Skip to comments.Enrollment Off in Big Districts, Forcing Layoffs
Posted on 07/24/2012 5:16:46 PM PDT by markomalley
Enrollment in nearly half of the nation's largest school districts has dropped steadily over the last five years, triggering school closings that have destabilized neighborhoods, caused layoffs of essential staff and concerns in many cities that the students who remain are some of the neediest and most difficult to educate.
While the losses have been especially steep in long-battered cities like Cleveland and Detroit, enrollment has also fallen significantly in places suffering through the recent economic downturn, like Broward County, Fla., San Bernardino, Calif., and Tucson, according to the latest available data from the Department of Education, analyzed for The New York Times. Urban districts like Philadelphia and Columbus, Ohio, are facing an exodus even as the school-age population has increased.
Enrollment in the New York City schools, the largest district in the country, was flat from 2005 to 2010, but both Chicago and Los Angeles lost students, with declining birthrates and competition from charter schools cited as among the reasons.
Because school financing is often allocated on a per-pupil basis, plummeting enrollment can mean fewer teachers will be needed. But it can also affect the depth of a district's curriculum, jeopardizing programs in foreign languages, music or art.
(Excerpt) Read more at post-gazette.com ...
In the real world, such a strategic shift would simply mean investment in other verticals. Naturally, the public employee union answer is to increase the budget (particularly directed to planned abortionhood -- to stop the out of control birth rates...).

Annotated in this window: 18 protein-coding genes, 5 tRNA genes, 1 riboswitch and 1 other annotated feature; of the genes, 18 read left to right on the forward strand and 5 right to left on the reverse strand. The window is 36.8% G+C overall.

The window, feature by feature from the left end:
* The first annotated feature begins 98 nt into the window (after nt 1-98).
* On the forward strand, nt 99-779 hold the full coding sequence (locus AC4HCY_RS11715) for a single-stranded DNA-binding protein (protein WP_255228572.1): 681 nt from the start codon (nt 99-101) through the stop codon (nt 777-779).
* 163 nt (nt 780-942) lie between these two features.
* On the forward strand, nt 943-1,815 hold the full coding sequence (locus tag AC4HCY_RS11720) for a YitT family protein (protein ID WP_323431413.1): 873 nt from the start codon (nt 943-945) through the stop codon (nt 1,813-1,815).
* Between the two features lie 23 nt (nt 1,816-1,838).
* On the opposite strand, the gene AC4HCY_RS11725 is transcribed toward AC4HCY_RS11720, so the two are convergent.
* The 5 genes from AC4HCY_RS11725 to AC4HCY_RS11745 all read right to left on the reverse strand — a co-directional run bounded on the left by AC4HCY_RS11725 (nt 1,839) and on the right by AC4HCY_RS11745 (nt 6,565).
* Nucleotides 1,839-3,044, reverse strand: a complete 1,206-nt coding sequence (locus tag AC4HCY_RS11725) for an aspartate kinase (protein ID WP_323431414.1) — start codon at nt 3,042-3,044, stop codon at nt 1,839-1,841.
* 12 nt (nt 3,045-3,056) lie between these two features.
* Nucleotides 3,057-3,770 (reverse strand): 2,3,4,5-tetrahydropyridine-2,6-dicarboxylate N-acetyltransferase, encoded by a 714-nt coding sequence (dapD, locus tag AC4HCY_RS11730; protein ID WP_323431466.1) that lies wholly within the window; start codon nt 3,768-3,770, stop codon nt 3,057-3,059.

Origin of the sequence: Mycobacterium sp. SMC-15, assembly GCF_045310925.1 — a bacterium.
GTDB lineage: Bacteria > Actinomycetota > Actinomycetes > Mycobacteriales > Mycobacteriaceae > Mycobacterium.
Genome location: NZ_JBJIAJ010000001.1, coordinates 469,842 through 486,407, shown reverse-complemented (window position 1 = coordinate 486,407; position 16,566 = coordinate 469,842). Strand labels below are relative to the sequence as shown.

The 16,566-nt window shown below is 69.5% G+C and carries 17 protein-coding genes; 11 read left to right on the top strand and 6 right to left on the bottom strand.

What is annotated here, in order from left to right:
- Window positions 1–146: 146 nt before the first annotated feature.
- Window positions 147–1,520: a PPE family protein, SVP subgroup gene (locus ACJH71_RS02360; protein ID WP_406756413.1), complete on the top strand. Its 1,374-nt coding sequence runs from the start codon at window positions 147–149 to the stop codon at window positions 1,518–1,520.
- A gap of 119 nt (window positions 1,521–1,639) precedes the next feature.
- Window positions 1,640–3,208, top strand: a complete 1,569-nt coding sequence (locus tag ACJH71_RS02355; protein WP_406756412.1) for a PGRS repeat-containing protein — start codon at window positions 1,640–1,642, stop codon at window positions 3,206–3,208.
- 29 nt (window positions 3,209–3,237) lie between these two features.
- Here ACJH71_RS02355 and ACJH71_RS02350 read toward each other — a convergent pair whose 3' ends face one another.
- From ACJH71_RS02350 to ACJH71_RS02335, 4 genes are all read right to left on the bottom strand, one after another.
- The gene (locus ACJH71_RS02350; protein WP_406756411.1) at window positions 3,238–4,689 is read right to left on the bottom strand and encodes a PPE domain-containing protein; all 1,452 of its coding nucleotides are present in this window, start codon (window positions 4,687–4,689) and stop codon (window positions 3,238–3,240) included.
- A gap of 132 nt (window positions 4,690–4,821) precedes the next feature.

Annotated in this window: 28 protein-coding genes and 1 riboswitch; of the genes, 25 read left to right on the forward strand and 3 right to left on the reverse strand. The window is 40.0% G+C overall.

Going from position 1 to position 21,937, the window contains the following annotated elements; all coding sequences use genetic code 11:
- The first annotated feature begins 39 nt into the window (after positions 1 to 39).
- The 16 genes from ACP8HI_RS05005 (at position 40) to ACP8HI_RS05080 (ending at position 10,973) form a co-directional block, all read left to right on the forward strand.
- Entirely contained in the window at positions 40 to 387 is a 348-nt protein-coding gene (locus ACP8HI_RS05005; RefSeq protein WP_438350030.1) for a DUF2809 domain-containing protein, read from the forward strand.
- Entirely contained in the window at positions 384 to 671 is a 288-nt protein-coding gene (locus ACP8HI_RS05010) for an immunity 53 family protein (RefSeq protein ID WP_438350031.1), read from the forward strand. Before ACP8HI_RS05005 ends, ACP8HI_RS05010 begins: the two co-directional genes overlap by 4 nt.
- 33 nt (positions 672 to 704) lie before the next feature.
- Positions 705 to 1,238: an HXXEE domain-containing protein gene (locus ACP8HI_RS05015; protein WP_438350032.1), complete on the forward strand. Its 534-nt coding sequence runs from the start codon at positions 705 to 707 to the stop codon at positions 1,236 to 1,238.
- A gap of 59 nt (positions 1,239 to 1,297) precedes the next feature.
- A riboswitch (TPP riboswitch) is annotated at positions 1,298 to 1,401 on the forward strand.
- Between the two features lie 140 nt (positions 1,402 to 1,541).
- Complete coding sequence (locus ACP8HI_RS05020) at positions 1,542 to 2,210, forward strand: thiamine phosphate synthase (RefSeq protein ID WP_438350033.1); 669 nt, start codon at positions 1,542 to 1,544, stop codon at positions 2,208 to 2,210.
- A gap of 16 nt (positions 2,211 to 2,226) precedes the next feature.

Dedicated parents sacrifice for their children’s future by putting them in Christian schools or home schooling them. These children are getting a superior education and learning how to live and how to die as children of God. What a fantastic gift that will last through eternity!
Public unions hardest hit
This is a good time to clean house and find out where all the corruption is, not only in the schools but in the cities and counties. Other cities and counties need to start looking at their finances NOW..........before things come tumbling down on them. Start asking questions and demand answers. If you don’t, you can’t complain.
They aint doing it right.
In Youngstown they have been building NEW Schools in areas that have declining enrollment.
Youse got to keep your construction buddies fat.
I interpret the drop-off in student numbers as illegal aliens self-deporting.
As employement opportunities dwindle, there is no reason to stay.
The idiocy in some school districts is offering Pre-K, now seeing declining enrollment as more unemployed parents keep the kids home until Kindergarten.
The first of the recession was 2007. Birth rates dropped off 2008. We’re now seeing a lower pre-K batch about to hit kindergarten. Many school districts are seeing a drop off just because of demographics, for those who have pre-K and realize the Kindergarten class next year will be smaller.
The big push should be for the abolition of Public Schools and the creation of true competition through a voucher system that follows the child.
Chesterton on birth control/population control: In 1925 Chesterton wrote an introduction to Charles Dickens A Christmas Carol in which he said that The answer to anyone who talks about the surplus population is to ask him, whether he is part of the surplus population; or if not, how he knows he is not.
Chesterton on birth control/population control:
In 1925 Chesterton wrote an introduction to Charles Dickens A Christmas Carol in which he said that The answer to anyone who talks about the surplus population is to ask him, whether he is part of the surplus population; or if not, how he knows he is not.
But do they ever cut the number of administrators in the school system?
Obviously, no one ever taught these mensa candidates that a shortage of people ultimately will equate to a shortage of demand.